Improving the PRT-Military Relationship

Via e-mail and subtitled A U.S. Army Member of an Iraq Provincial Reconstruction Team Offers Practical Advice to Foreign Service Colleagues.

To the crew at Small Wars Journal:

I'm a pretty religious reader of your site but have not been a commenter or contributor to date. This morning, an Army officer friend sent me this short article, which he had received from a mutual friend in the State Department. I thought it might create some interesting discussion on your site.

The piece, which was published in the February issue of the Foreign Service Journal (Improving the PRT-Military Professional Relationship by Captain Sean Walsh), offers suggestions from an Army Captain on how foreign service officers can work more effectively as part of PRTs. In a nutshell, his recommendations are 1) recognize that the military is in charge; 2) shape your priorities accordingly; 3) learn our lingo; and 4) don't bum rides from us. It struck us all as an extraordinarily narrow and counterproductive mindset, especially coming from a young officer. At any rate, perhaps you can use.

Hat tip to Mark for sending this along.

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CPT Walsh's thoughtful article brought up a few points that I would like to raise for consideration.

In his explanation of why commanders don't like to receive drive-by taskings or unexpected changes, Walsh highlights one of the principal reasons DoS chooses to use contracted security -- control over resources, missions and priorities.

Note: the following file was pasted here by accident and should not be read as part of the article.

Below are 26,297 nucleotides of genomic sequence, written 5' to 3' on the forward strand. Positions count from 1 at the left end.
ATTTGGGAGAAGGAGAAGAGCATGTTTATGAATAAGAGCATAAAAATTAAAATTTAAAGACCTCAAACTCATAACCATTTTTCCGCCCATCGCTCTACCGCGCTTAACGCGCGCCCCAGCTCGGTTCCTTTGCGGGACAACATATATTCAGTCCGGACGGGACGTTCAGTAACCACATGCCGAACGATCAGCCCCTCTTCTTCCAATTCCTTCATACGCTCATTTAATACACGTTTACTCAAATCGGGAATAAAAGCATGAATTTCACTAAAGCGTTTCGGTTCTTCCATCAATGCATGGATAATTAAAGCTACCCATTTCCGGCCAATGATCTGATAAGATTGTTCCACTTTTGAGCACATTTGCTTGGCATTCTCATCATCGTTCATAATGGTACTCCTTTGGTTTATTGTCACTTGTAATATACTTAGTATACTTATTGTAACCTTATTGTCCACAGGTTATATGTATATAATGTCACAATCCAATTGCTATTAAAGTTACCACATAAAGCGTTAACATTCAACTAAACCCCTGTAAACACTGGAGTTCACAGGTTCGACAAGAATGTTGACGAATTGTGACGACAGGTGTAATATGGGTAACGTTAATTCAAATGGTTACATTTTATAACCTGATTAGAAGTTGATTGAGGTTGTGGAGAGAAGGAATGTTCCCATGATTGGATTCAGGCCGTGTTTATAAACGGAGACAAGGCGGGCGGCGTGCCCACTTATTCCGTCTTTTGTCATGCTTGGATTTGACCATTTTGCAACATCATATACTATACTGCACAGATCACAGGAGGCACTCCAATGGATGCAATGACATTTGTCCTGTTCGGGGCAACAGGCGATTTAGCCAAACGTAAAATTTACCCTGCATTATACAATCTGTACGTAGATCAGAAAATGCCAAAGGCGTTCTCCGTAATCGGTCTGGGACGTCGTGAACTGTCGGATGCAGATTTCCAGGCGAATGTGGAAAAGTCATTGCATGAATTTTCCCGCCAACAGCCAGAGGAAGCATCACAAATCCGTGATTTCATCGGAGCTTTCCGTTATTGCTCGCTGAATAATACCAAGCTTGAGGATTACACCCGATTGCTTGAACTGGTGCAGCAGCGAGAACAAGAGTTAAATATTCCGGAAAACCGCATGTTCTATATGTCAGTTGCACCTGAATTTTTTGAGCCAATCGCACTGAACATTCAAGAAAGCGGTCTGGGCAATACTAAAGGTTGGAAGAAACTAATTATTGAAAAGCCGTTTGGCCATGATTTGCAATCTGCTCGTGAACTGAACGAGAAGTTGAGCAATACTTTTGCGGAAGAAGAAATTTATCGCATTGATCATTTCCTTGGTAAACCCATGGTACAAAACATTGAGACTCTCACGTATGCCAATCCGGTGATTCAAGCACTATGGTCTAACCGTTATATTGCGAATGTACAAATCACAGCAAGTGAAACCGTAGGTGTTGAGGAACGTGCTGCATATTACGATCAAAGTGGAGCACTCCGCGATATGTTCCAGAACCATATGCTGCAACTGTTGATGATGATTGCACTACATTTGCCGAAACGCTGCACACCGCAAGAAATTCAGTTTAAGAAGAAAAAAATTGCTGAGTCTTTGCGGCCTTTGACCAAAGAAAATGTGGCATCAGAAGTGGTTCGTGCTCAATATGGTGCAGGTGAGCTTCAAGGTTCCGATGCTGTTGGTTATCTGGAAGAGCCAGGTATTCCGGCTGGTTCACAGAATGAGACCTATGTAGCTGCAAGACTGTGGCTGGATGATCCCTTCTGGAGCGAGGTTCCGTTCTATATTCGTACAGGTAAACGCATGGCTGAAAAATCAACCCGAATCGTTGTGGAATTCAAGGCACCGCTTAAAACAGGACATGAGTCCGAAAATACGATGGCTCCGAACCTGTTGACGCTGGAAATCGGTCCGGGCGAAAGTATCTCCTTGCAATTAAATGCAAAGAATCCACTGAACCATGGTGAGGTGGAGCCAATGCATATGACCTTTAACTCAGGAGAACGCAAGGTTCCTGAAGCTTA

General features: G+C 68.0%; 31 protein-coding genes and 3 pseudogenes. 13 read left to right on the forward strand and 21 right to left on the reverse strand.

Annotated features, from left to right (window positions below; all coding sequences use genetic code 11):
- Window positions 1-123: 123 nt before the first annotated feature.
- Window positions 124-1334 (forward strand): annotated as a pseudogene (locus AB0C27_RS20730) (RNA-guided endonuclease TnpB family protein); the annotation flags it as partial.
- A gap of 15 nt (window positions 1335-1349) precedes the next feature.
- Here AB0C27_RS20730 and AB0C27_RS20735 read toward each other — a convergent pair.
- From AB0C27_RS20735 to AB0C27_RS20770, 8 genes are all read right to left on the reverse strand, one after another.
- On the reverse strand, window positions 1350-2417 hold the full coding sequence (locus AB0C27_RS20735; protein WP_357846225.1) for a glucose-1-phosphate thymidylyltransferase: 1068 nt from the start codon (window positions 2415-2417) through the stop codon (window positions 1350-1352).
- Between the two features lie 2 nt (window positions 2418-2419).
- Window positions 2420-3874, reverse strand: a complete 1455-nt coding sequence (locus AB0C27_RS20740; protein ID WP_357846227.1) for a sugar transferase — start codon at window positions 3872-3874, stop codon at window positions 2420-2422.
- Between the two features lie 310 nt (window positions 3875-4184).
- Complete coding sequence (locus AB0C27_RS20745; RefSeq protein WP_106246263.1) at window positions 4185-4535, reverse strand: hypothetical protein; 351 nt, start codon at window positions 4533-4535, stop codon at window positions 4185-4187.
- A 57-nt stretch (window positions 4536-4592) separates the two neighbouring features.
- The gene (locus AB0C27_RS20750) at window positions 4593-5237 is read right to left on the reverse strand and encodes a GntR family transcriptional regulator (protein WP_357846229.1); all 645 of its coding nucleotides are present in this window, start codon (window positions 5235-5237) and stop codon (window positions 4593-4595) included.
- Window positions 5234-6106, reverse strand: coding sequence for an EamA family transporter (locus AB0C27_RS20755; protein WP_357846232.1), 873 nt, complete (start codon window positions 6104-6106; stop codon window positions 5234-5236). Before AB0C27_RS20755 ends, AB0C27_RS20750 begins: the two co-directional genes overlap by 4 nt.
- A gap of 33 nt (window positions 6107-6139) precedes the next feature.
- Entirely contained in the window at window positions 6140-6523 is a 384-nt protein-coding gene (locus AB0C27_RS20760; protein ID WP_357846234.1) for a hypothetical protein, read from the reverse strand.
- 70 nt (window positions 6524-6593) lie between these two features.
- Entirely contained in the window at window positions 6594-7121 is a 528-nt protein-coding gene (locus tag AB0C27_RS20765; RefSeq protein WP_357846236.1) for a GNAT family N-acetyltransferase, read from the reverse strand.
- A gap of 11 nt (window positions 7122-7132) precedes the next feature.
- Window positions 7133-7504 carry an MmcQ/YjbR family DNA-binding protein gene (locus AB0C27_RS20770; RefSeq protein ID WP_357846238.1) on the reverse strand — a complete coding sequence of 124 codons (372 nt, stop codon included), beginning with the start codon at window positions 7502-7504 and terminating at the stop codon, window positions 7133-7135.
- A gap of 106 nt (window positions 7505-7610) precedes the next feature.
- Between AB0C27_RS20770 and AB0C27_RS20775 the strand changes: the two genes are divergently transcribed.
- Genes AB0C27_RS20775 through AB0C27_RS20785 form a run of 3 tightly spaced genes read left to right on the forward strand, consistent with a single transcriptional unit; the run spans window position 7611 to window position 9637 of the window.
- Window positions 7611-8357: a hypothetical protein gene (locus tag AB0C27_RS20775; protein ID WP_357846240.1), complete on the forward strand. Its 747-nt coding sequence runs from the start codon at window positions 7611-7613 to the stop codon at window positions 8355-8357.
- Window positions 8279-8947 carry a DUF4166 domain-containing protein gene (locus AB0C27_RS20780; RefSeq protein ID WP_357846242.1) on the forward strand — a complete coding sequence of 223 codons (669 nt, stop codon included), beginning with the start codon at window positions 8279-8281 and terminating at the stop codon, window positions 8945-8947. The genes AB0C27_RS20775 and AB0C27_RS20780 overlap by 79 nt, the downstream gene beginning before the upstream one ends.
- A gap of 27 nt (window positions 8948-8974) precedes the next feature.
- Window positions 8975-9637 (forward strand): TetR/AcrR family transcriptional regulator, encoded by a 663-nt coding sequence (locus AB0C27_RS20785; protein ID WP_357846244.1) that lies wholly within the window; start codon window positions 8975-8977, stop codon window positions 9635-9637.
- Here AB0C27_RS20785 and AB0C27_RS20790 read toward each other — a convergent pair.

I agree completely with Walsh's notion of supporting and supported elements. That said, if you receive a supporting force and choose to limit its mobility or ability to apply its particular specialty to the effort, then you shouldn't be surprised if you don't get the maximum benefit from that element's participation.

When the decision was made that DoD would not provide security for State personnel in Iraq, there was no alternative to the contractors other than to stay home -- a myth, but one for which State employees were roundly denounced by our military colleagues anyway.

I believe the frustration and impatience Walsh saw in his State colleagues may have been the result of their inability to control the circumstances in an environment where "the reality is that the military runs the show." That fact, along with the implication that the brigade commander -- "a full colonel" -- is in charge of the PRT would lead me to hope that he also accepts that the "full colonel" is also responsible for the ultimate success or failure of that PRT.

I would also encourage the young captain to be more gracious in his dealings with folks who are as interested as he is in doing the best job possible by not giving in to the temptation to characterize the Foreign Service written exam in the manner he did in the article. It lends nothing to the debate.